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Radiology. 2001 Jul;220(1):195-201.

Severe hemodynamic impairment and border zone--region infarction.

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Neuroradiology Section, Division of Radiological Sciences, Mallinckrodt Institute of Radiology, Washington University School of Medicine, St. Louis, MO 63110, USA.



To investigate the relationship between the patterns of cerebral infarction that have been associated with hemodynamic impairment and the presence of severe chronic hemodynamic compromise (increased oxygen extraction fraction) in a large prospectively enrolled group of patients with carotid artery occlusion.


At enrollment in a prospective study of cerebral hemodynamics, 110 patients with carotid occlusion underwent (a) positron emission tomography for the measurement of cerebral oxygen extraction fraction and (b) computed tomographic (CT) or magnetic resonance (MR) examinations of the brain. Infarcts were categorized retrospectively by vascular territory, location, and pattern. The association of these findings with hemodynamic impairment (increased oxygen extraction fraction) was investigated.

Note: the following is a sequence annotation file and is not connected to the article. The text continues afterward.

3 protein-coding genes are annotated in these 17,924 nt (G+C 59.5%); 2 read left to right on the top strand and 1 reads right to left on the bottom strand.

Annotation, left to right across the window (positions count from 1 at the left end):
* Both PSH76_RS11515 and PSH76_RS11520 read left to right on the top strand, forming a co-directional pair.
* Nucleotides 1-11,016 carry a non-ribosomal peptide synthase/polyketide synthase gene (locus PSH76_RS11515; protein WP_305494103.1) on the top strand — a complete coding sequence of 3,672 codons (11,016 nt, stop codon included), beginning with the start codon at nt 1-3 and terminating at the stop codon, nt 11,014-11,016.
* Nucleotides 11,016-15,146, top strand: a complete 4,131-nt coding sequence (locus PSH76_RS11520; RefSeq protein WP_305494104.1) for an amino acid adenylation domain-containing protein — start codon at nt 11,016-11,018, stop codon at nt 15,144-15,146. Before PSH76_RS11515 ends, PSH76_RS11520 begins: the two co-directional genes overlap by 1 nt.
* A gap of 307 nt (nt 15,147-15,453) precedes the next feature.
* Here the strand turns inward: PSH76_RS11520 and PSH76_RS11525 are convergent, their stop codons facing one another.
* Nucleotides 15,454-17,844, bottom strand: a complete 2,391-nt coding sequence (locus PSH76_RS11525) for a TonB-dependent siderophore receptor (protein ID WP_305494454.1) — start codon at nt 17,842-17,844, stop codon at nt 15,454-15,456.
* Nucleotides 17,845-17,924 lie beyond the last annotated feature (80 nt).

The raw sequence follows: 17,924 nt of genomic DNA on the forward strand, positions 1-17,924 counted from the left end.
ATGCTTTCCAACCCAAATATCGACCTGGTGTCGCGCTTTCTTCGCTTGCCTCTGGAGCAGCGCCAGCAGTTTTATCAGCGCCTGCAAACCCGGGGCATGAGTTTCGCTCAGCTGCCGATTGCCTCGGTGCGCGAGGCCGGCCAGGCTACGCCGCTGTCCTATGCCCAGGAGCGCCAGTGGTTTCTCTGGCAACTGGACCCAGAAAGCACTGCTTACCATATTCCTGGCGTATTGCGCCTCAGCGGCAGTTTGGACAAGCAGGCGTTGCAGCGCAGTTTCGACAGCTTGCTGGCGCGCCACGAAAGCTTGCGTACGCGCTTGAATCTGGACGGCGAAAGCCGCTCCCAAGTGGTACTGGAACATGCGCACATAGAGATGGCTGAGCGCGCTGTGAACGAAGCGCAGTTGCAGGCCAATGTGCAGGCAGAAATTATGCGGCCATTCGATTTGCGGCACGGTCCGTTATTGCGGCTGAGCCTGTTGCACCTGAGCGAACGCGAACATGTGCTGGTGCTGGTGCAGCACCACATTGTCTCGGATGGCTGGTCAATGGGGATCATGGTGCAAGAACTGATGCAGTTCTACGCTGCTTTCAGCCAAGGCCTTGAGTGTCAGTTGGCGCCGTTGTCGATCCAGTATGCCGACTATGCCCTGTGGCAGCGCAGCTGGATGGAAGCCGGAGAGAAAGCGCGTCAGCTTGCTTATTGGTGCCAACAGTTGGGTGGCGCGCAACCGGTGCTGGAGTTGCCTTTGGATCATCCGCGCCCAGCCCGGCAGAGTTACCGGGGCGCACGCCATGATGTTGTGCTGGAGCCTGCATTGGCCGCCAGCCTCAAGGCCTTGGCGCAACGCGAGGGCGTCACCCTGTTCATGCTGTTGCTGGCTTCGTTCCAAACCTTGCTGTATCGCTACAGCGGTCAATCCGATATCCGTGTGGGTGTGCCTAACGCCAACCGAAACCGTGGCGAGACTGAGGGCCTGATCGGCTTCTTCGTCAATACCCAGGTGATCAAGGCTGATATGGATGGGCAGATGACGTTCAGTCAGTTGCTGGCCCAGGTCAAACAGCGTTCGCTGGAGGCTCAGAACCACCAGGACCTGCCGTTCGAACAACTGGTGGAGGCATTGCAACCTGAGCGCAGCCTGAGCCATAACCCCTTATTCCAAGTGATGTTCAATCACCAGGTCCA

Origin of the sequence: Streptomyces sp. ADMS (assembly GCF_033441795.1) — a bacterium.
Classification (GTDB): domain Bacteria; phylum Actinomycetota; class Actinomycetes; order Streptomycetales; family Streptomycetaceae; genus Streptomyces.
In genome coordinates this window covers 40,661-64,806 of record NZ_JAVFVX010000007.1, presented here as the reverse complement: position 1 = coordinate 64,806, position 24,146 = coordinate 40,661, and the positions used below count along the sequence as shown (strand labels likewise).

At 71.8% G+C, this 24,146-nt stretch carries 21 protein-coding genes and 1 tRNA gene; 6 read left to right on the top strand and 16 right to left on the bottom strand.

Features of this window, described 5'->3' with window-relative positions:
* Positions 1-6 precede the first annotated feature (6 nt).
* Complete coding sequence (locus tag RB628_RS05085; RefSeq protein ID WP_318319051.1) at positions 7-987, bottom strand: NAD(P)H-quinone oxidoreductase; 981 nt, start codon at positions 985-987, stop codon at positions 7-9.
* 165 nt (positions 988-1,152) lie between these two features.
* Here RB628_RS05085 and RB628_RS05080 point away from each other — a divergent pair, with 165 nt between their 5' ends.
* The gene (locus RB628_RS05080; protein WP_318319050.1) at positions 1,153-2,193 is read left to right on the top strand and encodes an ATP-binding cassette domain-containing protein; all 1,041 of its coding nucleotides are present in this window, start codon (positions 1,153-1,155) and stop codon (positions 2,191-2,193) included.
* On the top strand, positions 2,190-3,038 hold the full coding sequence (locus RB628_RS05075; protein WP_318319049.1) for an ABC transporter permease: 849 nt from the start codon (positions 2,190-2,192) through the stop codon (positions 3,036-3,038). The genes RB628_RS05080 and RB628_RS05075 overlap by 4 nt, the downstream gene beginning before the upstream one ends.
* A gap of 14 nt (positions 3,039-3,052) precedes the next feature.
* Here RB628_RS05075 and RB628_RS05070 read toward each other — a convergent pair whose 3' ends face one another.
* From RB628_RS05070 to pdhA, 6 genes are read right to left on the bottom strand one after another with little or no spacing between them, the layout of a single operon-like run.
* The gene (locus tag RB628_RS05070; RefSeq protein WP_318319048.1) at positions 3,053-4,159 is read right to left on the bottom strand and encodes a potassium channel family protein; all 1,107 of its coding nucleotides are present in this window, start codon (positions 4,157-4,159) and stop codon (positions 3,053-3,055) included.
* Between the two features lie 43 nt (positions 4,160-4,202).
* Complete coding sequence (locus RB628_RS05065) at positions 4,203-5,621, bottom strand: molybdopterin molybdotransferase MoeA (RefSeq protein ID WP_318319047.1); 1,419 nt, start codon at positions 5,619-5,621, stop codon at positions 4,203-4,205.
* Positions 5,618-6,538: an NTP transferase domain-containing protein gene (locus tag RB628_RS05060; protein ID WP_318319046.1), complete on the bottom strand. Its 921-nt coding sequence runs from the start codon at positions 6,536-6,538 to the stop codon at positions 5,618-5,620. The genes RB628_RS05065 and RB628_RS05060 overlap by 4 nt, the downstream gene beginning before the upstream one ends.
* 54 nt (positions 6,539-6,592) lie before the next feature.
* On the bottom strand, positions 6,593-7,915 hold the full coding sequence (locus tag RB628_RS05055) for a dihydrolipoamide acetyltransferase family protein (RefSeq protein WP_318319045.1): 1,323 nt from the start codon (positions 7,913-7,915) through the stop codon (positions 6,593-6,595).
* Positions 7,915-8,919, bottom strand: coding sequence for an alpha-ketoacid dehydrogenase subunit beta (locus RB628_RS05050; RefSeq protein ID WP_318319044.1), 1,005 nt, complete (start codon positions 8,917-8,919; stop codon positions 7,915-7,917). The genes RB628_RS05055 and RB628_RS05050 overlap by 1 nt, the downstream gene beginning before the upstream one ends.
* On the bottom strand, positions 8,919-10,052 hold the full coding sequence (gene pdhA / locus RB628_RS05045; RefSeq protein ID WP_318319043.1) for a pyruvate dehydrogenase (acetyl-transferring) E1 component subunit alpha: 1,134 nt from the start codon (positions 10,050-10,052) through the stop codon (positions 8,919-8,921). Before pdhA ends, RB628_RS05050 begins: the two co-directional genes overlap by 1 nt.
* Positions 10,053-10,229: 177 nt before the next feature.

No border zone-region infarctions were found in 35 asymptomatic patients. In 75 symptomatic patients, cortical border zone-region infarction was found in seven of 36 patients with increased oxygen extraction fraction, and in two of 39 with normal oxygen extraction fraction (P =.08, difference not significant). The pattern of multiple white matter lesions arranged parallel to the lateral ventricle was observed only in symptomatic patients with increased oxygen extraction fraction (eight of 36 patients; P =.002; sensitivity, 22%; specificity, 100%). This finding was more frequent with MR imaging (seven of 14 patients) than with CT (one of 22 patients).


Multiple white matter infarctions, arranged parallel to the lateral ventricle, are associated with severe hemodynamic impairment. This pattern of infarction is likely due to a hemodynamic mechanism.

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